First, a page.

another time we had gotten a gift of a gilded french chair that belonged to the blue room suite, and it was mrs. nixon's birthday. we invited her to our office to show her the chair and had a little birthday celebration with her friend, mrs. drown who was there, and dr. takosh and some of the butlers and the household staff came in. and there's a wonderful photograph of her looking at -- it's something that you're not quite 49 or something like that on the placard. but she was a very strong supporter. she, as patti said, had a lot of energy and was extremely gracious to people visiting the white house and to people who would contribute in some way to the collections. >> anita, you have worked over a period of several presidents, and you've got to see threads today that were begun by pat nixon.
>> oh, sure, absolutely. first of all, i have to say, you know, it's just an honor to be here with two of these wonderful women who had the opportunity, one, i wish i had always had. i always say to one first lady, i would have loved to have sat to have dinner with, was pat nixon, because of her impact, her love of the house, her incredible privilege that she felt to be a steward of the white house. and anybody that works in the white house knows the impact or sees the impact, you read about the impact, you see it on the walls of the things that they've been able to acquire for the collection that make it, you know, part of the beautiful museum and gift to the people that it is. and when patti mentioned about correspondence, i sort of chuckled on that little bit, too, because i've worked for several first ladies whose correspondence was incredibly important to them.
and one of the things about mrs. nixon and her focus on correspondence is she came from a small town, and she really understood that if somebody got an envelope from the white house or the president of the united states, what that would mean to receive in their mailbox, and that's why she was relentless about having her mail responded to and that anybody that wrote to her would get a letter from the white house and how much that means and still means to this day, of course. but the fact that, you know, she took that so personally is one of her great legacies. and there are people here in the audience who work as volunteers in correspondence right now, so they know what we're talking about and how that is something that every white house really feels is important. and thanks to mrs. roosevelt, eleanor roosevelt, who really established the first formal correspondence office at the white house. and she was the eyes and ears for her husband anyway, but she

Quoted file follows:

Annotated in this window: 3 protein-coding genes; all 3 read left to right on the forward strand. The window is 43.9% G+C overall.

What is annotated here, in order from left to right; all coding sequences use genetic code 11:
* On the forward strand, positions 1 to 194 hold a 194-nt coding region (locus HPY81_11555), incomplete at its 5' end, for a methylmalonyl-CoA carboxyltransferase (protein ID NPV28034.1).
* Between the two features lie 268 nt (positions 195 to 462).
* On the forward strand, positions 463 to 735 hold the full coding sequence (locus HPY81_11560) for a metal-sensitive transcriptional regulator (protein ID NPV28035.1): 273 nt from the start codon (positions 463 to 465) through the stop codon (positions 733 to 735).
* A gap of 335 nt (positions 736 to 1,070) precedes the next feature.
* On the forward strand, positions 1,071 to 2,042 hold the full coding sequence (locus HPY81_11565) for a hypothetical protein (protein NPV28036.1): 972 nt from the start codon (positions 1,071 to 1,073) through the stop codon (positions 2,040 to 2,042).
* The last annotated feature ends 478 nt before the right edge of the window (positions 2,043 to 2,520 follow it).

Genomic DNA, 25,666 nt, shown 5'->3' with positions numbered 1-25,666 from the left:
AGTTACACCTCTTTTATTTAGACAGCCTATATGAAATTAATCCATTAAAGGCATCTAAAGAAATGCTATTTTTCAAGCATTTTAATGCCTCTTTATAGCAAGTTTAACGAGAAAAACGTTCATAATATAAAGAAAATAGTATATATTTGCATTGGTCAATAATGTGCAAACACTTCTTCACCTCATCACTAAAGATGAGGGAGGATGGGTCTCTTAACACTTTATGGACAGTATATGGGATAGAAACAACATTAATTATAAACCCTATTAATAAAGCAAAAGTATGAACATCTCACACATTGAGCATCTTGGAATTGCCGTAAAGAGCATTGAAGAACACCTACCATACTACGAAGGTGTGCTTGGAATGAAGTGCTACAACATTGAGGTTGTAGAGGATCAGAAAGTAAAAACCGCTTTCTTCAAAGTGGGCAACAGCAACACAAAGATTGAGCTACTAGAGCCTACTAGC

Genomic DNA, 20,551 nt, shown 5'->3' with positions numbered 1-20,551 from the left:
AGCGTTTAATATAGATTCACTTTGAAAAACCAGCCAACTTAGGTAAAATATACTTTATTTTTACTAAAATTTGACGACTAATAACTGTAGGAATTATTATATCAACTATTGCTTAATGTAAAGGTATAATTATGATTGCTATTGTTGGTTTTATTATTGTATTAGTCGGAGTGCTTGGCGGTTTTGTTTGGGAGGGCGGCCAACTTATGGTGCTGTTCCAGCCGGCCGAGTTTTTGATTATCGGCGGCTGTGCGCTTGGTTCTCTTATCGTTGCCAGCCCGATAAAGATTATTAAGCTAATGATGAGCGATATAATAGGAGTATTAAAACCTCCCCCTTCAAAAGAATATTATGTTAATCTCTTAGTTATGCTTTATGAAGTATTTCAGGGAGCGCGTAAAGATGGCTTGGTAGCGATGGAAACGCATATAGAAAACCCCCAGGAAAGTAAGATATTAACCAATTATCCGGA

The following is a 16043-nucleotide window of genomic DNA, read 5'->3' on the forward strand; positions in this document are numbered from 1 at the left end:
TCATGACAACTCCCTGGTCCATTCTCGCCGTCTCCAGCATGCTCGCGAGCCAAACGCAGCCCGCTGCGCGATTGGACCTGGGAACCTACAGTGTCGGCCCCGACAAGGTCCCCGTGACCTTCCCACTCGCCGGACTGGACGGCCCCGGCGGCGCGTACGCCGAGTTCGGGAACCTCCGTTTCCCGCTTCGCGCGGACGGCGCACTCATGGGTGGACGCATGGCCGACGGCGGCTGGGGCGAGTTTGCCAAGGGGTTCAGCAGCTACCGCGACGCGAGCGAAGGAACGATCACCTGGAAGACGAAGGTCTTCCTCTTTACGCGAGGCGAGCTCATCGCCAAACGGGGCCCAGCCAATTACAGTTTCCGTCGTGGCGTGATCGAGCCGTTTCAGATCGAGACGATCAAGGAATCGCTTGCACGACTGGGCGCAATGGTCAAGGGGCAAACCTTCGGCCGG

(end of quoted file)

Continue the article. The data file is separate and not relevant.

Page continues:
really understood what that connection to the american people would be through mail that they wrote to her or wrote to the president and that they would get a response. so, that's something, talk about the thread of history, is a really wonderful example. it's the connection to the constituents, and you could never forget that. >> what that reminded me of is that she had a mind-set that was almost like a member of congress in terms of having a constituency. and the people across america were her constituency. and she understood them because she had grown up with them. she was an incredibly hard-working person from, gosh, the time the -- from the time she was 13 years old and her mother died. she was up working on the farm in the morning, taking care of her older brothers, really raising her older brothers and cooking for them and then went on to start working really as a
teenager and sometimes holding two and three jobs. so, she was a professional for a very long time. but the main thing is, she understood how people felt about something like their white house. and it was very important to her to have them leave feeling better about themselves and about what was going on. >> opening up the white house at night would also mean that people who had day jobs where they couldn't just take off and go look at the white house -- >> that's right, that's right. >> -- that it would give them an access as well. and patti, i remember from my years, i covered seven presidents, starting with gerald ford, all the way through president obama. and i remember a sign that probably all of them wanted on their desk, but i think it was ronald reagan who had, "there's no limit to what you can accomplish if you don't care who gets the credit." >> right. >> that was pat nixon.